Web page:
Hastings Law Journal
The purpose of this Article is twofold: first, to place the perception of "diplomatic crime" in the United States in a proper factual and legal perspective, and second, to oppose any unilateral legislative attempts, in contravention of both international and domestic law, to remove immunity from criminal jurisdiction presently accorded to foreign diplomatic and consular personnel and their dependents residing in the United States. Specifically, the Article suggests that enactment of legislation such as S.1437, would contravene existing United States and international law; that U.S. diplomatic and consular personnel serving at posts abroad would be exposed unnecessarily to the reciprocal risks of retaliatory measures taken by foreign states; that there is no factual justification for such legislation; that present legal remedies, if vigorously pursued when necessary, are more than adequate to deter "diplomatic crime"; and that preservation of existing criminal jurisdiction immunity accorded to foreign diplomatic and consular personnel serves both the short term and long term foreign policy interests of the United States. Under present law, the United States has the burden to prove that immunity from criminal jurisdiction, once asserted, does not exist. This Article also rejects any attempt to undercut the existing right to criminal jurisdiction immunity by legislatively shifting the present burden of proof from the United States government to an accused diplomat's sending.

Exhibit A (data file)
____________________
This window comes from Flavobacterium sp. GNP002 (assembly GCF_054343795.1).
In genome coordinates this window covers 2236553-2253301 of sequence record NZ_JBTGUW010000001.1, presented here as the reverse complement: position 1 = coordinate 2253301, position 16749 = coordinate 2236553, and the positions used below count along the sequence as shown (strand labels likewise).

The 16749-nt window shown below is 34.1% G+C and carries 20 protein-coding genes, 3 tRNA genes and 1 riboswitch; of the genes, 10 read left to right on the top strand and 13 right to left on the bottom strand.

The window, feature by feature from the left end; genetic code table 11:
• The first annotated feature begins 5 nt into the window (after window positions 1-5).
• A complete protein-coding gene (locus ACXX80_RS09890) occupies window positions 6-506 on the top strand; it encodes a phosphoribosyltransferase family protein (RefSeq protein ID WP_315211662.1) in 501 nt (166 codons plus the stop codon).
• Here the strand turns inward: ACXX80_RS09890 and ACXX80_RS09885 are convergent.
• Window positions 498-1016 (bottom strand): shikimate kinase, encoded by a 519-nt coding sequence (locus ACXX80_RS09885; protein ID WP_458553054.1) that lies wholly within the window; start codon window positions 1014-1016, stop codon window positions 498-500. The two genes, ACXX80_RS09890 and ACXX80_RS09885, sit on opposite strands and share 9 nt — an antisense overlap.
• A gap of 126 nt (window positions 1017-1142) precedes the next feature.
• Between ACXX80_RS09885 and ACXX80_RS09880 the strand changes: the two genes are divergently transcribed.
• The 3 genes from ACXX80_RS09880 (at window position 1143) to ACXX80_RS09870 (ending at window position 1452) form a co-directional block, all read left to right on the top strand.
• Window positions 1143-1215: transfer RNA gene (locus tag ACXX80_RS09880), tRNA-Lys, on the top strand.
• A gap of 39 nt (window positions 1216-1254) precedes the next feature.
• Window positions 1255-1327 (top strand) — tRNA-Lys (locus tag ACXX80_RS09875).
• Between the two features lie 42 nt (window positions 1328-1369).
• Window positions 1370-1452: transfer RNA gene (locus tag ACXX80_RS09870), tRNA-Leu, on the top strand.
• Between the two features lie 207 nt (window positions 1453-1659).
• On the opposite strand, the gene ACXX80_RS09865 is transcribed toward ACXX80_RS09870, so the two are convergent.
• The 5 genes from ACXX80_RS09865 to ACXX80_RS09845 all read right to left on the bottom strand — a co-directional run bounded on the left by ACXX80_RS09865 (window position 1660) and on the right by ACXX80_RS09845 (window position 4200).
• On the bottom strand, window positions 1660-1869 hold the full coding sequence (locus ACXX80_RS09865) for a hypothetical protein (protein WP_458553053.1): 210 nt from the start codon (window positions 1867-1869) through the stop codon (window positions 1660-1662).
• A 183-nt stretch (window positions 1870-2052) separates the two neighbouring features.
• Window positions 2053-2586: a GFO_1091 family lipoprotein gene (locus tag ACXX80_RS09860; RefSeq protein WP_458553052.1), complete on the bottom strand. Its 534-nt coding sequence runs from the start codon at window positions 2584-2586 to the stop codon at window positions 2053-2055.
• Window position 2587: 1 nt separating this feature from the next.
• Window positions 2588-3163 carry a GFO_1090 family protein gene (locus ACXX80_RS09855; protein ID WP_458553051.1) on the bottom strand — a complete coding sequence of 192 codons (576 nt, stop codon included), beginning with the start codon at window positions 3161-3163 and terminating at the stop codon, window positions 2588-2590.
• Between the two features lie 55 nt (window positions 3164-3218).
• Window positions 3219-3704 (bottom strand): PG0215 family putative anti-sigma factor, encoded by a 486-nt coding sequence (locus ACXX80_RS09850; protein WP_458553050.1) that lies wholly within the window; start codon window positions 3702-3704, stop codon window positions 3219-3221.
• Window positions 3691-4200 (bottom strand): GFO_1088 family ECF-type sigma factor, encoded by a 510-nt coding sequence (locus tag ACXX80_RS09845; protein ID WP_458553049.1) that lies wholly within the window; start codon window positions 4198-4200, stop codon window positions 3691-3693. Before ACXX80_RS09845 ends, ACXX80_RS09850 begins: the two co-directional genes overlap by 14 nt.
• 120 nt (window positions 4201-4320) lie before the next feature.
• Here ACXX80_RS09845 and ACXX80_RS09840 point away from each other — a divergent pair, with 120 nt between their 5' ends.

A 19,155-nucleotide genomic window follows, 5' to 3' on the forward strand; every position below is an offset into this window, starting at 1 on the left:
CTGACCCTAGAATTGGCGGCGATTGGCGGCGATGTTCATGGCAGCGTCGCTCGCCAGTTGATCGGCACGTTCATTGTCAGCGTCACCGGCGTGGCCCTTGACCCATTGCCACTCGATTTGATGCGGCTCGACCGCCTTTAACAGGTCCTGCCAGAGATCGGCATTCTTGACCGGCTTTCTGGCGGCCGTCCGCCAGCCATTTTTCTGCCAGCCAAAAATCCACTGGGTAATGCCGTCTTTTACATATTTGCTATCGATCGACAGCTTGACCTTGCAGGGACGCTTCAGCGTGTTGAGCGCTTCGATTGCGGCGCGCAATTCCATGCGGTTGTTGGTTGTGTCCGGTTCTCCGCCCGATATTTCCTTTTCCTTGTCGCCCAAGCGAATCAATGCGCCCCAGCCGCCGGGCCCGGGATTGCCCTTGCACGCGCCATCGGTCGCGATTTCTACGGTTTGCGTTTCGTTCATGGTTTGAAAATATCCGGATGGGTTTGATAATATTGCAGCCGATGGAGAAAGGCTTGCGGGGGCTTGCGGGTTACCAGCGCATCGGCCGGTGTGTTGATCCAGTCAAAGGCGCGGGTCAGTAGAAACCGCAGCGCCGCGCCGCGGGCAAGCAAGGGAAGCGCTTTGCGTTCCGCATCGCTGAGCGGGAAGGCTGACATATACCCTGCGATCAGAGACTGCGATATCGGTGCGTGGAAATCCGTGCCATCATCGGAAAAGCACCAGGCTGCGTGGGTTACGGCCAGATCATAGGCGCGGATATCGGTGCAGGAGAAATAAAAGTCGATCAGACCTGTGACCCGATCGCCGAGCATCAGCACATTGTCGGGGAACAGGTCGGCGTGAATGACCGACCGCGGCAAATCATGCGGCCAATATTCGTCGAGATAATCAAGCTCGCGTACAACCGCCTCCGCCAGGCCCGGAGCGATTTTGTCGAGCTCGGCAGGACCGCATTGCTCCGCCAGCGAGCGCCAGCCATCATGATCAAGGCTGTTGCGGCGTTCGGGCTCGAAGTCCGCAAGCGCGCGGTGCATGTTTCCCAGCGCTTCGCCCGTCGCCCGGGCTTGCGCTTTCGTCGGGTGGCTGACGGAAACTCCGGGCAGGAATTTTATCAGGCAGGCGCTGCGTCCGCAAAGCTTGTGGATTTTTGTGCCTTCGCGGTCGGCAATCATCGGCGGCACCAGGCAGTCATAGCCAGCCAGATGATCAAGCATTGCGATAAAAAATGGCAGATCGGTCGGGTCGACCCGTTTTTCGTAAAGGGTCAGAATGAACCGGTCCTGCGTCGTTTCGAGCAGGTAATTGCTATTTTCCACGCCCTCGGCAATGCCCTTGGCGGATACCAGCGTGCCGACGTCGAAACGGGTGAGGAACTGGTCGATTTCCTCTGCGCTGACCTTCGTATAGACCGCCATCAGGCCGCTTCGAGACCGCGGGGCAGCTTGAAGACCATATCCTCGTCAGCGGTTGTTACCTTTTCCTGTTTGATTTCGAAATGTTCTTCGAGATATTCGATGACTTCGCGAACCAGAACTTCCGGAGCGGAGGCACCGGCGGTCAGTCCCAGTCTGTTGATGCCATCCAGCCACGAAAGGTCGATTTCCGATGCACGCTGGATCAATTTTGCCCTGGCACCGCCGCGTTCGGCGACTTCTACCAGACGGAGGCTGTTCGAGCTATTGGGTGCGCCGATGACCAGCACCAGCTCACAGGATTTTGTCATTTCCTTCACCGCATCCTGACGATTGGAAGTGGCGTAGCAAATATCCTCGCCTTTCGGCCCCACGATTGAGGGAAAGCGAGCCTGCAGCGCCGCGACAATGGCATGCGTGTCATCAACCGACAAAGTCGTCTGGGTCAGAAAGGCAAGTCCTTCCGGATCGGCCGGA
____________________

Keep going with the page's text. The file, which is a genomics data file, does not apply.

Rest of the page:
James E. Hickey Jr. and Annette Fisch,
The Case to Preserve Criminal Jurisdiction Immunity Accorded Foreign Diplomatic and Consular Personnel in the United States, 41 Hastings L.J. 351
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